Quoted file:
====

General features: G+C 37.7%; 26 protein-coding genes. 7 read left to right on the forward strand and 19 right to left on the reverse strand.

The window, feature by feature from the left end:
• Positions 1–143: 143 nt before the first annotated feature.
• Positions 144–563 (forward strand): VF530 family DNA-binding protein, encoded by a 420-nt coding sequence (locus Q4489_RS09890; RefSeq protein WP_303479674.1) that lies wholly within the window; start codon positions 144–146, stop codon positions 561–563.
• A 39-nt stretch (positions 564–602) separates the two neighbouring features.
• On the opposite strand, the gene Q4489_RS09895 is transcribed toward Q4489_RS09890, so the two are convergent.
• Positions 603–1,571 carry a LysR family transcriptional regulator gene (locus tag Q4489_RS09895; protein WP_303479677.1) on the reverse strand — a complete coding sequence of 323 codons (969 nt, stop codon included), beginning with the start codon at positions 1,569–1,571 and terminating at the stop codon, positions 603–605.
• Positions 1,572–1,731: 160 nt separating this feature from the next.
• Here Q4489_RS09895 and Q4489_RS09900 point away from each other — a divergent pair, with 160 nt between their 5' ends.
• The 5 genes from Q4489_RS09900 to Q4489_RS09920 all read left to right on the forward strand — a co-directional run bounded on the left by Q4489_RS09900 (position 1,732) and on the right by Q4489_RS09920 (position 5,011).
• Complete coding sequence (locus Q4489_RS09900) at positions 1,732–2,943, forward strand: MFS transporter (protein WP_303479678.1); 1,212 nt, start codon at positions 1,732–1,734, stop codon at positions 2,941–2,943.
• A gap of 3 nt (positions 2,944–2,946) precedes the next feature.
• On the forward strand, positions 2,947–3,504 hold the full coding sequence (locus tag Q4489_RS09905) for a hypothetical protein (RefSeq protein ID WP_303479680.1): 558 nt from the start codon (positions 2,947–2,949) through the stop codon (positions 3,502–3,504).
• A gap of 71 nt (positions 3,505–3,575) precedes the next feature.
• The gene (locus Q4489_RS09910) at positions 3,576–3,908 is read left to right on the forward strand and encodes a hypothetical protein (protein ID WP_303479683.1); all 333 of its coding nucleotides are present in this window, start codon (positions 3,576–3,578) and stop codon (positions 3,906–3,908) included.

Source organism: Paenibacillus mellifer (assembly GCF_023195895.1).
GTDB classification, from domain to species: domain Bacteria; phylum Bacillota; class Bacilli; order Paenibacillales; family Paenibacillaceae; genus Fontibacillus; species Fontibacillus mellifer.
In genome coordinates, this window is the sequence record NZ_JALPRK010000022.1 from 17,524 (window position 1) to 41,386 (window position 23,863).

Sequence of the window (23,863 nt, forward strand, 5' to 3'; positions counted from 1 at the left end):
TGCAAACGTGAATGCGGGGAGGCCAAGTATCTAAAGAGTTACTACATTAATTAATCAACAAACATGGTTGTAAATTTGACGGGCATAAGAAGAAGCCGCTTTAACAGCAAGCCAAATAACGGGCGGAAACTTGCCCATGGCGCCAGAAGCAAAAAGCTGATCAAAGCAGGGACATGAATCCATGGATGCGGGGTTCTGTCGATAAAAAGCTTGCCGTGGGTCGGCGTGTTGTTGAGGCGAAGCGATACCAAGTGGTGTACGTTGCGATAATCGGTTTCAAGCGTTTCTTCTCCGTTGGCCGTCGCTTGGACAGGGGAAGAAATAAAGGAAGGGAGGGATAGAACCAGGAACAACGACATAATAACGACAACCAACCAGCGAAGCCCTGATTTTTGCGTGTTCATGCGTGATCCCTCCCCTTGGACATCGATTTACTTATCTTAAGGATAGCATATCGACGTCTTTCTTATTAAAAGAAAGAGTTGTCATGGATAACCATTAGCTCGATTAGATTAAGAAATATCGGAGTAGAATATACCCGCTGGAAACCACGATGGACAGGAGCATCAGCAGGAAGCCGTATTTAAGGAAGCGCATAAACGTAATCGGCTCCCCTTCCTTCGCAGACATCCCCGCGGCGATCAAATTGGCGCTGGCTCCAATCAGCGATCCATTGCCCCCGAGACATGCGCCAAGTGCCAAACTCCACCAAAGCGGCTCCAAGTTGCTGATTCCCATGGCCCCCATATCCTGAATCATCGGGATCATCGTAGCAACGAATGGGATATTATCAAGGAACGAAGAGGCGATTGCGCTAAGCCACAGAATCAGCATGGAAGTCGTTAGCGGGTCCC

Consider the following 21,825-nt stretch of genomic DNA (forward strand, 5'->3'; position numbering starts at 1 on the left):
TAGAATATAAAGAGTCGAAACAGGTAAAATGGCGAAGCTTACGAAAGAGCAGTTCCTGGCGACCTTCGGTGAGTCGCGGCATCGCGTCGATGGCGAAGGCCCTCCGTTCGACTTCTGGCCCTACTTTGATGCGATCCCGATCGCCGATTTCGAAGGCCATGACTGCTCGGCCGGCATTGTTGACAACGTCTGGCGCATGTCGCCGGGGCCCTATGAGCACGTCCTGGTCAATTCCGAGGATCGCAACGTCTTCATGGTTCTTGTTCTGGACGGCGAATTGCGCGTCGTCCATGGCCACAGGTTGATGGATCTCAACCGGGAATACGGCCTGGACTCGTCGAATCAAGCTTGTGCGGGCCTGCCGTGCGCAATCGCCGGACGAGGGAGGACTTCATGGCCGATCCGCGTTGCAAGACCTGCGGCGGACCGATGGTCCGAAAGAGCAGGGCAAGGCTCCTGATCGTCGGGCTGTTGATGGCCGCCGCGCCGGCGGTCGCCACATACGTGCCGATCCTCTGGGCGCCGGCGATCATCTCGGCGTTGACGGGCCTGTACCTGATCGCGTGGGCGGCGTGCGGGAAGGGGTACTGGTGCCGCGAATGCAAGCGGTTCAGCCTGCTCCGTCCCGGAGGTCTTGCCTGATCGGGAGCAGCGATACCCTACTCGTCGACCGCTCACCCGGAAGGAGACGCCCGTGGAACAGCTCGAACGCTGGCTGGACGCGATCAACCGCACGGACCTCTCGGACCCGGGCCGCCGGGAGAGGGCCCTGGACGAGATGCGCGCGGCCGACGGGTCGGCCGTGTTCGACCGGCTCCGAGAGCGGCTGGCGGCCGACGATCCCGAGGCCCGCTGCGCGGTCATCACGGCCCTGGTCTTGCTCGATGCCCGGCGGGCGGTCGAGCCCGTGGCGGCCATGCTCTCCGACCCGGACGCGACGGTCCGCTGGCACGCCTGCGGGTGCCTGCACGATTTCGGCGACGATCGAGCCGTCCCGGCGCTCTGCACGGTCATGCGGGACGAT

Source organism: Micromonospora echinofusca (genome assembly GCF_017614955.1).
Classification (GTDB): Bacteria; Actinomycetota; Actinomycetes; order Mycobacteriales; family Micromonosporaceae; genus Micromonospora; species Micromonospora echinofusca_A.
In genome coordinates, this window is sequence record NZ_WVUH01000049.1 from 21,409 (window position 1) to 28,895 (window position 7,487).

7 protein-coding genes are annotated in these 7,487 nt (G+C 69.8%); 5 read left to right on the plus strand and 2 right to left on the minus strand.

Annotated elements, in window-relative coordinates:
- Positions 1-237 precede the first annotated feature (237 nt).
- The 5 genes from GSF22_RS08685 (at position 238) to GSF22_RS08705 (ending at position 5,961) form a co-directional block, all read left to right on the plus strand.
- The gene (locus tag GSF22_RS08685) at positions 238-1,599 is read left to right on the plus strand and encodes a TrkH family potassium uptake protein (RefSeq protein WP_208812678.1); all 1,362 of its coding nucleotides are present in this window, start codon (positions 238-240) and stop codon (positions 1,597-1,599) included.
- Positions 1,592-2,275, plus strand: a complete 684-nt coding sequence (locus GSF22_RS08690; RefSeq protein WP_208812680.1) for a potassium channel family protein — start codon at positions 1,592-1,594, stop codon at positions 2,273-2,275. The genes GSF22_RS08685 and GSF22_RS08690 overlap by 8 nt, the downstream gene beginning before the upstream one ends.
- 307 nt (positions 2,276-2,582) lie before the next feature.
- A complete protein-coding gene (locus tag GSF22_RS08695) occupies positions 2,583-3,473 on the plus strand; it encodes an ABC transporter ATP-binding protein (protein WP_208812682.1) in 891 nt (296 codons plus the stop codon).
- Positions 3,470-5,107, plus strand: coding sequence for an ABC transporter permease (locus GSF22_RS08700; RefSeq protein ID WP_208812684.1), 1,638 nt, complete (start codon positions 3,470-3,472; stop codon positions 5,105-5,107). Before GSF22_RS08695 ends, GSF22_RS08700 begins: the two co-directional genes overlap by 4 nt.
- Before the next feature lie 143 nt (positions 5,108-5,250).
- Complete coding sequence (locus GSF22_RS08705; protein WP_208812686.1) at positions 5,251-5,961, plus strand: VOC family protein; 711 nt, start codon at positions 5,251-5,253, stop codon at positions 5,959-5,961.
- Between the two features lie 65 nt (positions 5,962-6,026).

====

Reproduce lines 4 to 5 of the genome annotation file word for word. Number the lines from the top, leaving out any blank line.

• Positions 144–563 (forward strand): VF530 family DNA-binding protein, encoded by a 420-nt coding sequence (locus Q4489_RS09890; RefSeq protein WP_303479674.1) that lies wholly within the window; start codon positions 144–146, stop codon positions 561–563.
• A 39-nt stretch (positions 564–602) separates the two neighbouring features.